America doesn’t need to imitate Canada on minimum wage — and the Democrats shouldn’t agree

Ford Motor Co.’s announcement on Friday that it plans to move to a $15-an-hour minimum wage by 2022 is a welcome move. The average wage for factory workers is about $9 an hour in…

America doesn’t need to imitate Canada on minimum wage — and the Democrats shouldn’t agree

Ford Motor Co.’s announcement on Friday that it plans to move to a $15-an-hour minimum wage by 2022 is a welcome move. The average wage for factory workers is about $9 an hour in Canada, and much of the typical household income in Canada is below the U.S. level.

A few moments after Ford’s announcement, the official watchdog for the American labor movement weighed in: Terry O’Sullivan, president of the Laborers’ International Union of North America, said in a statement that the Americans “can learn from Canada, they can learn from the UK and Germany, they can learn from the regions they operate in” and make their own “a bold step forward.” Mr. O’Sullivan went on to say that it’s time to move past minimum wage as just another “struggle between companies and working people.” It’s a noble goal, one shared by many of us who are not writers.

Unlike Mr. O’Sullivan, however, I don’t think the Democratic Party is likely to be swayed on this by just listening to its labor unions. There are policies that Mr. O’Sullivan and his allies in the labor movement do support and that would do much to improve the conditions for ordinary Americans. Here are some of them:

1. Raise the federal minimum wage, which is stuck at $7.25 an hour in the U.S. and still below the U.S. median income of $74,050;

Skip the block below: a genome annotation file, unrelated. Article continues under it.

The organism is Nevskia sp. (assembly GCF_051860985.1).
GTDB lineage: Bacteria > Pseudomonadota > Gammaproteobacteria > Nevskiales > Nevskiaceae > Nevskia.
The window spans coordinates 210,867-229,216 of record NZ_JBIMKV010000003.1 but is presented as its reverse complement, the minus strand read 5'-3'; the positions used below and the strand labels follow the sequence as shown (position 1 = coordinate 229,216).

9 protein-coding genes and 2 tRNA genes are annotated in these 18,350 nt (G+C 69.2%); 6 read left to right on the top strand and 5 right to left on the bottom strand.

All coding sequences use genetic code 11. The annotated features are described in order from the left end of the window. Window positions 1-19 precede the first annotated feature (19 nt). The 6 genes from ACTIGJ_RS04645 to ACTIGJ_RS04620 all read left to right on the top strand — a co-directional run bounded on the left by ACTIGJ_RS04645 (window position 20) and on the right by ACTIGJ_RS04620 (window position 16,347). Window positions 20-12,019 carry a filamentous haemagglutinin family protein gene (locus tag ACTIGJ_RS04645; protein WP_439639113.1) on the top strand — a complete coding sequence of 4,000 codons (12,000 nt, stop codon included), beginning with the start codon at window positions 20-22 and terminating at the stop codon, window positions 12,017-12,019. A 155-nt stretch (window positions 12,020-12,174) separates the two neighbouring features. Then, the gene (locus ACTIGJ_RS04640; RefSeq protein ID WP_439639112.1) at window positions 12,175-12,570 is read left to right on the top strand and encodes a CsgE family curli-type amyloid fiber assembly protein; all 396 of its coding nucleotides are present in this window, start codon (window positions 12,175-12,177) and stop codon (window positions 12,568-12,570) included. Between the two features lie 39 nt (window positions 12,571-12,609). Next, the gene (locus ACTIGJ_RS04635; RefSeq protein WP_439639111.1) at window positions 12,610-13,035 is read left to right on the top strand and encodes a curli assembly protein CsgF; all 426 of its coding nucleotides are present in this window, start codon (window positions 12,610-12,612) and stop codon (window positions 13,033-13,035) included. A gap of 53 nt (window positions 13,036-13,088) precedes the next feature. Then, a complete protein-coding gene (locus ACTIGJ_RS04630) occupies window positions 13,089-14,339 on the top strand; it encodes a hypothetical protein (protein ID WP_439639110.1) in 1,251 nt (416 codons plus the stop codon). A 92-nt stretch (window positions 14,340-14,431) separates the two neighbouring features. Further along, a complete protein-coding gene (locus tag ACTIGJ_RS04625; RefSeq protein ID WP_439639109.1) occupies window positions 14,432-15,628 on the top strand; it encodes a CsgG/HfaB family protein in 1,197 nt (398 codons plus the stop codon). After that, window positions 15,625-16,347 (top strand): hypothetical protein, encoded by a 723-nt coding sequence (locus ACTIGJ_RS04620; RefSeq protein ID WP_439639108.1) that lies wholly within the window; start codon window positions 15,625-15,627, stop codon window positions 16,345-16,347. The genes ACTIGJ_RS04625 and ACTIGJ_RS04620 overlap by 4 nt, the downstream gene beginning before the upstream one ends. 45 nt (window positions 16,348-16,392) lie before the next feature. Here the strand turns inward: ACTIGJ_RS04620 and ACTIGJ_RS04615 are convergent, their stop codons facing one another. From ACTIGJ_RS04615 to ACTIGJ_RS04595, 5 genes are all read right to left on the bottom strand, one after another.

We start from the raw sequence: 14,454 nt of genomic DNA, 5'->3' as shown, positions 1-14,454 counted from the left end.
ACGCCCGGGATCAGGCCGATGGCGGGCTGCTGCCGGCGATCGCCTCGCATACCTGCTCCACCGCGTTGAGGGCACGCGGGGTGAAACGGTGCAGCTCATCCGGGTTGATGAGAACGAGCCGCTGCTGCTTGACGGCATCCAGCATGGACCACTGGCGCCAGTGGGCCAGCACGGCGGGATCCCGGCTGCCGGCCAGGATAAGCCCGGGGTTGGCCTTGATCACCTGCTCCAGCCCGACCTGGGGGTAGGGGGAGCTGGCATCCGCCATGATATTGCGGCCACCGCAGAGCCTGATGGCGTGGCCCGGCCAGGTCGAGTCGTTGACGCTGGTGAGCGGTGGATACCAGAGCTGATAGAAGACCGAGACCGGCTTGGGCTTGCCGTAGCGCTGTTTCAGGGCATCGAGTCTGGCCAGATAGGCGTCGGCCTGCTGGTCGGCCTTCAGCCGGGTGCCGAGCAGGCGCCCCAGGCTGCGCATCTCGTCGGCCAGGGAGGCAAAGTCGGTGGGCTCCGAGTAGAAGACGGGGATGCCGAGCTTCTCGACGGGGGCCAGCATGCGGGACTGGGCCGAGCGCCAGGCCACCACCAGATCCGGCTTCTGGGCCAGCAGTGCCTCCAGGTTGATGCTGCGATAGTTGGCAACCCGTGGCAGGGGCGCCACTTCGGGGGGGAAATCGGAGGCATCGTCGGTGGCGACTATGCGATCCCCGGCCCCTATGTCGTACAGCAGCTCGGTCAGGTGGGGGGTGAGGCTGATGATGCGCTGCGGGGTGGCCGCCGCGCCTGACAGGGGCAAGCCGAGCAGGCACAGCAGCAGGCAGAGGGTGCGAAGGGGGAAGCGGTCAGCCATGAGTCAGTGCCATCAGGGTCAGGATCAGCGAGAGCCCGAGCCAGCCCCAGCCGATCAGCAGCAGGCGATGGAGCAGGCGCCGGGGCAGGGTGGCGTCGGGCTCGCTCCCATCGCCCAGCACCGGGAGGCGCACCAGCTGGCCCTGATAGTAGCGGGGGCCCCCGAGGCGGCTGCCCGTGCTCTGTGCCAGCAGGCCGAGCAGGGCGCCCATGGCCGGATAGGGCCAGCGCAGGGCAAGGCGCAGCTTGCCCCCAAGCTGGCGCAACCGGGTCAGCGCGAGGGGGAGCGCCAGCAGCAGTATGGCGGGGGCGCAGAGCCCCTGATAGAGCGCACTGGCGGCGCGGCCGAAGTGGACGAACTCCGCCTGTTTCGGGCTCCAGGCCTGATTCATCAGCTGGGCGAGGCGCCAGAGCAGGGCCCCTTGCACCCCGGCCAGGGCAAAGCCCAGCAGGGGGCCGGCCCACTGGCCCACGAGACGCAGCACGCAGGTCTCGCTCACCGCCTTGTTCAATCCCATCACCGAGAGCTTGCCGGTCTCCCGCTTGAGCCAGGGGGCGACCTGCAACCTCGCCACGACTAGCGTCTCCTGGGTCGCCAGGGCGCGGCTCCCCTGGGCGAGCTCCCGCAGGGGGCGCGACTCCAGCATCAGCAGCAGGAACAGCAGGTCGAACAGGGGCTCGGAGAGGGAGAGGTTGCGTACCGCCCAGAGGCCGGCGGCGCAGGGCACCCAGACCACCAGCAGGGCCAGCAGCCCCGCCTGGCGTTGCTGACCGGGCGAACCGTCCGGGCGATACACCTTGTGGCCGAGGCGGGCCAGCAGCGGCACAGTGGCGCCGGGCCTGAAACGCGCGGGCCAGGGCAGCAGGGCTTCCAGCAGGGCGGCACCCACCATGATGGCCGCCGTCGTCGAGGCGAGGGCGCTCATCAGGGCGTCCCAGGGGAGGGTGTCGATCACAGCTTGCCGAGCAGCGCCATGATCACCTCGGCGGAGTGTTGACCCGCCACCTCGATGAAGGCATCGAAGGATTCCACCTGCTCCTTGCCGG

2. Repeal the 16th Amendment, which gave Congress the power to make the minimum wage at will;

3. Allow the federal government to order states that have a “worker subsidy” that they take part in a “competitiveness review” to determine the extent to which that subsidy keeps wages from falling so low that those states must raise them above minimum wage.

I’m sure Mr. O’Sullivan would welcome that last item. Even though I’ve long favored keeping the 16th Amendment in place, I don’t mind the congressional authority the 16th Amendment gives the president to administer mandates for spending public money. In recent years, after all, the primary reason both Republicans and Democrats have been so keen to abandon both the health care and pension provisions of the Affordable Care Act (ACA) is that the Supreme Court struck down the ACA on a challenge to the budget power that would make such mandates much more difficult to achieve. There are some worthwhile ideas like the one above that don’t entail a court fight.

(The highest of all wage laws is the Canadian salary act, which sets a maximum wage for each province and prohibits in-sourcing of government work.)

I understand the logic of that example. But what I don’t get is why no one has raised a ruckus about a similar bill in the U.S. That would be the bill by Rep. Rick Nolan, D-Minn., introduced in 2016, which would require all U.S. federal contractors to pay their employees at least $12 an hour. Why doesn’t anyone complain that such a law would hurt the retailers who need to cut labor costs?

It would be very nice, I suppose, if the White House were willing to throw its weight behind such a bill (although its key figure on minimum wage policy might not be so likely to get behind it now). But who would then claim that the law would raise overall compensation standards in the U.S.?

The NDP’s legislators, for one.

I say a lot of people shouldn’t pretend that mandating a particular amount of income on every private-sector employee in the country is somehow going to be accomplished in the way it’s been done in the past. If, for example, we tried to reach higher than $12 an hour in effect, I suspect some rich people would gain more from a higher minimum wage than poor people. And if we assumed the bill worked as described by Rep. Nolan, he wouldn’t be quite right in how he described it, either. I’m hoping President Trump isn’t prepared to let the Democrats in Congress fix it.

From Live Wire: See earlier coverage here.

Sandy Baum is a Bloomberg View columnist and author of “And the Good News Is …: FDR, The New Deal, and The American Way of Life”.

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